Build 1,000 units in 24 months? Citizens committee urges Garcetti to speed up homeless housing construction

Miguel Santana, chairman of the Proposition HHH citizens oversight committee, said with costs of supportive housing topping $500,000 per unit, new approaches must be considered.
(Rick Loomis / Los Angeles Times)

Reacting to the slow pace and rising costs of homeless housing construction, the citizens committee overseeing the city’s $1.2-billion bond program urged officials Friday to find innovative ways to complete 1,000 units in 24 months.

In a sweeping challenge to Mayor Eric Garcetti and city staff, the committee approved an 11-point plan calling for relaxed rules and other incentives to fast-track the 1,000 units.

The committee asked Garcetti to declare a state of emergency and set up a “red team” to keep the pilot program on track.

It said the city should experiment with new technologies such as modular construction, and also urged officials to speed up approvals, offer low-interest loans and scrap procedures that currently restrict bond funds to a small pool of specialty developers.

Garcetti spokesman Alex Comisar issued a statement praising the recommendations as “a great example of the creative thinking we need. This crisis demands that we use every tool available to build housing as quickly as possible.”


Without commenting on any specific point, the statement said the mayor “looks forward to working with the committee to deliver the high-quality, long-lasting units and services that Los Angeles needs.”

The committee has been wrestling with how to speed up the three- to five-year development time and rising cost of supportive housing projects that Proposition HHH was designed to fund.

The vote followed several meetings in which committee members grilled Housing and Community Investment Department staffers over projects that have fallen behind schedule and gone over budget because of setbacks in piecing together the complicated subsidy packages required for tax-credit financing.

Among the recommendations, the committee asked the department to review its contracting guidelines to make Proposition HHH funds available to projects that do not rely on tax credits.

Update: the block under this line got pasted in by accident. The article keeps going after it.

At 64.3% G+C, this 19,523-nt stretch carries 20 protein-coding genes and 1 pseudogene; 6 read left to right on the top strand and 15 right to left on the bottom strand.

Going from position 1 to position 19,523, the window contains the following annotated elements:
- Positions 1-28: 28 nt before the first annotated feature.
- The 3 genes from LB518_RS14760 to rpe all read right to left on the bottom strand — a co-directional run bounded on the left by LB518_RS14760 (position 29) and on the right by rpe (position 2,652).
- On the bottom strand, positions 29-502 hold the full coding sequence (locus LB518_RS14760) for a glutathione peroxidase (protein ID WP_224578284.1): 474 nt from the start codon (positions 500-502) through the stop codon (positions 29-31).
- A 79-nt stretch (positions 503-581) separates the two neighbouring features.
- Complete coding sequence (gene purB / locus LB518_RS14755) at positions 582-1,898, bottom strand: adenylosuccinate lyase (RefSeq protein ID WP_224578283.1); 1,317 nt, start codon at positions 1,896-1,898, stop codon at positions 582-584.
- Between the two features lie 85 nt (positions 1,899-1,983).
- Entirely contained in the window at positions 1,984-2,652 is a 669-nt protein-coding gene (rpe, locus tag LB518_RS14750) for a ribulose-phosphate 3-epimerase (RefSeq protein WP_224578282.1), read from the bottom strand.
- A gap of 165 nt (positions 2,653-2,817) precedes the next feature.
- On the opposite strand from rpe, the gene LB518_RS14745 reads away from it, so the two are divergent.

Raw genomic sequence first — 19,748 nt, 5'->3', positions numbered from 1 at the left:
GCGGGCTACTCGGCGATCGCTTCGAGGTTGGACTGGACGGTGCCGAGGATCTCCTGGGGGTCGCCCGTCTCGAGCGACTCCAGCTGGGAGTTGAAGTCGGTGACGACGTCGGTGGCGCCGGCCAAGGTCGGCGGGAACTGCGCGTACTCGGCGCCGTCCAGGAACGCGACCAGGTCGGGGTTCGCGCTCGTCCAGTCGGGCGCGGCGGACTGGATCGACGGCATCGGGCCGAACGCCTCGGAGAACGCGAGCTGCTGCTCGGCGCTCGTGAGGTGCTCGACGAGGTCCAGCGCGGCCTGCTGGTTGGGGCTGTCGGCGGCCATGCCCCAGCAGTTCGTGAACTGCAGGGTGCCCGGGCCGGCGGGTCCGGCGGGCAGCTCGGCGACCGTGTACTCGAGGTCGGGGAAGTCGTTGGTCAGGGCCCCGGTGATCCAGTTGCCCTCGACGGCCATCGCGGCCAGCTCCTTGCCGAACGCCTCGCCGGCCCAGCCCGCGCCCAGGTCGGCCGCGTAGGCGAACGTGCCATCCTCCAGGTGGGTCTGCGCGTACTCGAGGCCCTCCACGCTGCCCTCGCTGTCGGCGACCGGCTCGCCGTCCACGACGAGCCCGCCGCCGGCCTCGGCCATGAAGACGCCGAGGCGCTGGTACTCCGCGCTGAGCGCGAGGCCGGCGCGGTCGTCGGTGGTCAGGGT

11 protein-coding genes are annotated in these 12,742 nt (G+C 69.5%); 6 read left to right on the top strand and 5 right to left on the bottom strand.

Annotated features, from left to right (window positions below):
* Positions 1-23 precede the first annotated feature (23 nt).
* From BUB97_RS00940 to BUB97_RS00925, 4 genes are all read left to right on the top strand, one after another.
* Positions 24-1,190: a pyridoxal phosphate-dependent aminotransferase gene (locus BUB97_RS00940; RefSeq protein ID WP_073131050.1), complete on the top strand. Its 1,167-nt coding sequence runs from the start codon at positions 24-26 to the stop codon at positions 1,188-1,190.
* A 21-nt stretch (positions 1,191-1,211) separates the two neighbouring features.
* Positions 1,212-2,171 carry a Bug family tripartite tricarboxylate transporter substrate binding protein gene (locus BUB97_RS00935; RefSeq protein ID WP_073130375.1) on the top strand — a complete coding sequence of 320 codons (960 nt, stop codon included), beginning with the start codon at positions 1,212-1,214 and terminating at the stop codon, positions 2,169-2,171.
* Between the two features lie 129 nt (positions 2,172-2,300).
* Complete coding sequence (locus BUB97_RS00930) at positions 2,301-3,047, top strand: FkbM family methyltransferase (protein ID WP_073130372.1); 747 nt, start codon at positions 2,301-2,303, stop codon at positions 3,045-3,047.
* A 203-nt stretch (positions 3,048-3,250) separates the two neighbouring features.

Rising costs topped $500,000 a unit in the most recent bundle of proposals, the housing department’s general manager told the committee.

At that level, the bond funds would be exhausted long before the city reached the program’s goal of 10,000 new units of supportive housing, unless other significant subsidies were obtained.

“That is not a sustainable number,” committee chairman Miguel Santana said in an interview before the meeting.

The recommendations were drawn from suggestions by builders, architects and affordable housing advocates on ways to make the contracting process more nimble.

“One of the things we heard is that oftentimes the city’s own policies and procedures and bureaucratic red tape plays a significant role in delaying the time,” Santana said.

The purpose of an emergency declaration, Santana said, would be to get city official’s attention focused on the 1,000-unit pilot program as their highest priority.

For the pilot program, the city’s housing department should consider projects brought to it by any developer, rather than working only with those preapproved to respond to requests for proposals issued three times a year, the committee said.

It also proposed extending eligibility for Proposition HHH funds to what are called accessory dwelling units, second units built behind single-family homes.

These could be built and managed by a developer working on behalf of homeowners and protected as homeless housing by deed restrictions, said committee vice chairwoman Tunua Thrash-Ntuk.

For now, any procedural changes would apply only to the 1,000-unit pilot, Santana said.

“We’re not proposing that the city stop the traditional model,” Santana said. “We’re proposing this be done concurrent to the traditional model.”

The recommendations did not address two suggestions that developers had pressed on the committee: removing the prevailing wage requirement for projects receiving HHH funding and considering alternate living arrangements, such as two or more people per room.

Santana said that the prevailing wage requirement was not open to discussion because it comes from state law

Committee member Nicholas Halaris said that the distinction between units and people was discussed by the subcommittee that drew up the recommendations and might be revisited.

The committee vote asked the mayor and city administrative officer and housing department to review the proposals and return with written comments at its Dec. 14 meeting.

Santana said he hoped to have it before the full council for approval in January.

The recommendations drew qualified praise from representatives of United Way of Greater Los Angeles and the nonprofit Corporation for Supportive Housing.

“The current supportive housing production model is proven but there are limits to its capacity and we know we need thousands of more units now,” said Tommy Newman, United Way’s director of public affairs. He called the pilot proposal “smart.”



5:35 p.m.: This article was updated with remarks from the mayor’s spokesman.This article was originally published at 6 a.m.